The gold-standard method of intraocular pressure measurement is Goldmann applanation tonometry. The Goldmann tonometer is supplied as an accessory to the slit-lamp microscope. The principle of applanation is as follows: when two balloons are pushed together so that the interface is a flat surface, the pressure within the two balloons must be equal. By the same argument, when a fixed flat surface is pressed against a spherical surface, such as the cornea, at the point at which the spherical surface is exactly flattened, the intraocular pressure is equal to the pressure being applied. The app-lanation head is a small Perspex rod with a flattened end, which is fitted to a moveable arm. The tension applied to the moveable arm can be measured directly from a dial on the side of the instrument. The observer looks through the rod using the microscope of the slit-lamp, and the point at which exact flattening occurs can thus be gauged. For applanation tonometry, the patient is seated at the slit-lamp and not lying down but it is still necessary to instill a drop of local anaesthetic beforehand. Because the measurement of the intraocular pressure is such a basic requirement in any eye clinic, attempts have been made to introduce even more rapid and efficient devices. Perhaps the most ingenious to date is the tonometer, which measures the indentation of the cornea in response to a puff of air by a photoelectric method. This airpuff tonometer is less accurate than applan-ation, but it is useful for screening, although abnormal results should be confirmed by Goldmann tonometry.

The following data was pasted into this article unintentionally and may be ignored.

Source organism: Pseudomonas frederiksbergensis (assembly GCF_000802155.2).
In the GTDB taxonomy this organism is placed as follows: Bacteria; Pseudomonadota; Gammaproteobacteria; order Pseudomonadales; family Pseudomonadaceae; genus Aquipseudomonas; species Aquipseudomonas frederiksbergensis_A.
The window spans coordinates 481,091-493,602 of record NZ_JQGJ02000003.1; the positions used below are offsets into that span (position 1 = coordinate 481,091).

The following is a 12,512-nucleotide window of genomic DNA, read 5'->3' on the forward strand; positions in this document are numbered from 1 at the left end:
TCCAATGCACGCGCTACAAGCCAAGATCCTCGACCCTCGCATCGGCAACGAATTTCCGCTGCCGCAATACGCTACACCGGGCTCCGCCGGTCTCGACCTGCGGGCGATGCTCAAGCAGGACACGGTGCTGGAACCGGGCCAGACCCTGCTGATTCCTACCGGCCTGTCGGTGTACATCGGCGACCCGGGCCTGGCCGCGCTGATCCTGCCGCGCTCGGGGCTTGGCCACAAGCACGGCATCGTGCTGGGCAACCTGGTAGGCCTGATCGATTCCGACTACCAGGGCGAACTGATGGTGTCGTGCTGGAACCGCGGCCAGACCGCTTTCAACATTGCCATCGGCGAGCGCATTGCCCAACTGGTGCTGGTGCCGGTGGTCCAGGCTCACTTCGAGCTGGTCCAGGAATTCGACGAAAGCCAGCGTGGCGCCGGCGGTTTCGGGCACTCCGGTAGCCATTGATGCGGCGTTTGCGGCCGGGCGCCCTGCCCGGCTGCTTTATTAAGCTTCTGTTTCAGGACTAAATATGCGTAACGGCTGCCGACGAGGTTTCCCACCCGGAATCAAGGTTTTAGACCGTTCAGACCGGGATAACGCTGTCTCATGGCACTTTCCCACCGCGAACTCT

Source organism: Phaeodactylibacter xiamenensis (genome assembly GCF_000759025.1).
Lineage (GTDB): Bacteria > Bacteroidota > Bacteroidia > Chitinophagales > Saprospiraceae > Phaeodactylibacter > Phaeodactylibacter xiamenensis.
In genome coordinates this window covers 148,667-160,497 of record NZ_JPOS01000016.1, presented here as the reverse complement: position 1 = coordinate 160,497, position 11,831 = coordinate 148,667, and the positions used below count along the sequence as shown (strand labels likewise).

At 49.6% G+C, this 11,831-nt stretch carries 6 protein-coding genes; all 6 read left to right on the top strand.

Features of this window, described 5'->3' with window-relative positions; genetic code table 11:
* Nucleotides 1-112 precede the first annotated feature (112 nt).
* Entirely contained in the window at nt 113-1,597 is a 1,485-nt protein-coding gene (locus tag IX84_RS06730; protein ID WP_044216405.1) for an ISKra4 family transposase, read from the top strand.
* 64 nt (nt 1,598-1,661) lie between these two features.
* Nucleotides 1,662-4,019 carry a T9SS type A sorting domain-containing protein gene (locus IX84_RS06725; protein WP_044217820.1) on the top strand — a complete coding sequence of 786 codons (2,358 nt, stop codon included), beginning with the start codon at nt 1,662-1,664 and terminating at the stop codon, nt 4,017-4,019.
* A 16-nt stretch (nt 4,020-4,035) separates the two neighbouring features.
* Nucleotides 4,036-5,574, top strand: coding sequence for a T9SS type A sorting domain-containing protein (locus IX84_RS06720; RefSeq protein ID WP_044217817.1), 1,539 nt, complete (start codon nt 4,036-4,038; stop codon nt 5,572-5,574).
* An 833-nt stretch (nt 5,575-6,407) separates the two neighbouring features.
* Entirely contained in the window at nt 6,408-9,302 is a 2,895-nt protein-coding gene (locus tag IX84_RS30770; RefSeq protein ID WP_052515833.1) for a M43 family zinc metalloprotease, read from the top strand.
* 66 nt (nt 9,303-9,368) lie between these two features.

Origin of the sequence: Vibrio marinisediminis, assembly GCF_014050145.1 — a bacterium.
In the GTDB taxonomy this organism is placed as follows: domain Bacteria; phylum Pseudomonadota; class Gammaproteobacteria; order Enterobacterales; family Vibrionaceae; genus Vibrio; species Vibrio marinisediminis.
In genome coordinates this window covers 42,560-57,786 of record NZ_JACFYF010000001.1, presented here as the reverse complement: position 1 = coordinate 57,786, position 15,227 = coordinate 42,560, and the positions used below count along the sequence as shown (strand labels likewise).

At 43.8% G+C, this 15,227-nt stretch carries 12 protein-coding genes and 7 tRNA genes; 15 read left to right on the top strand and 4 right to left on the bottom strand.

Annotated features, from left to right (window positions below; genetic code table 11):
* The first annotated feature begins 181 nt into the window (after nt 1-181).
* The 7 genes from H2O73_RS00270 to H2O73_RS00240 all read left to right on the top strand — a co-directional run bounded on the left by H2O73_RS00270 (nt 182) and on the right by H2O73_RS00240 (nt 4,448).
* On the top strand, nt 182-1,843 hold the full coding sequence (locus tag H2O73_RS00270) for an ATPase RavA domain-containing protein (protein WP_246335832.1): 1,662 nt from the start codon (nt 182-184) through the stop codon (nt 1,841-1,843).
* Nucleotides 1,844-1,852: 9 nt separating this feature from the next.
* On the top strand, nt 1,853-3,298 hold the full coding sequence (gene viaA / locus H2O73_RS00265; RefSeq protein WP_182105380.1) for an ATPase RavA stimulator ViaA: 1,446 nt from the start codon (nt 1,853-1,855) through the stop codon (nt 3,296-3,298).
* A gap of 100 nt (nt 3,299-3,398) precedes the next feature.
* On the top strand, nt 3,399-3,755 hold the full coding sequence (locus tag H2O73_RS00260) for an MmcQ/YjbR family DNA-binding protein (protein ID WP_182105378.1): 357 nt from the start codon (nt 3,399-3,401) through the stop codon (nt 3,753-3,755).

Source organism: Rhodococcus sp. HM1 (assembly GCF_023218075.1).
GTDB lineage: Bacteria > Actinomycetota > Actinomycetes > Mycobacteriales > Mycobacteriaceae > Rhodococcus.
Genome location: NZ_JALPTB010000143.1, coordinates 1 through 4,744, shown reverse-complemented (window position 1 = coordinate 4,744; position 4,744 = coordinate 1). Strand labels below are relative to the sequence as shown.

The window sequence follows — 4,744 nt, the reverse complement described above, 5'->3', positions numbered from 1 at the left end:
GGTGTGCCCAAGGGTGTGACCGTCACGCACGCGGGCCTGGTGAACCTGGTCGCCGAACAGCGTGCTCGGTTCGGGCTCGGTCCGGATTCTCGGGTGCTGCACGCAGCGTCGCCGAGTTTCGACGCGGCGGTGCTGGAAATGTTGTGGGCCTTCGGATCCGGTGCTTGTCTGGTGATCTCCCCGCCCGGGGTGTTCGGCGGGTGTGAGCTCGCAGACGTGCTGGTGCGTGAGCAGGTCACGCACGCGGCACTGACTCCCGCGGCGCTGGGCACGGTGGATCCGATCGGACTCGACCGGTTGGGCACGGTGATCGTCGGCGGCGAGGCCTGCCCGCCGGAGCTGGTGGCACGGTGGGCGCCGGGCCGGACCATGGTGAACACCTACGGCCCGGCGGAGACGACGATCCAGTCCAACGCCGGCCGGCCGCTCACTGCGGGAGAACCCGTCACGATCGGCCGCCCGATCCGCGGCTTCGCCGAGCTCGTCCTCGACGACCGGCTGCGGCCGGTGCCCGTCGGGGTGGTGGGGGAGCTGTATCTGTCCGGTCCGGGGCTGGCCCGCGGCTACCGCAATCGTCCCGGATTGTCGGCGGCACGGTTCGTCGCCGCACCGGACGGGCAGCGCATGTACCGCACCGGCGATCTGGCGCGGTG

Was this article helpful?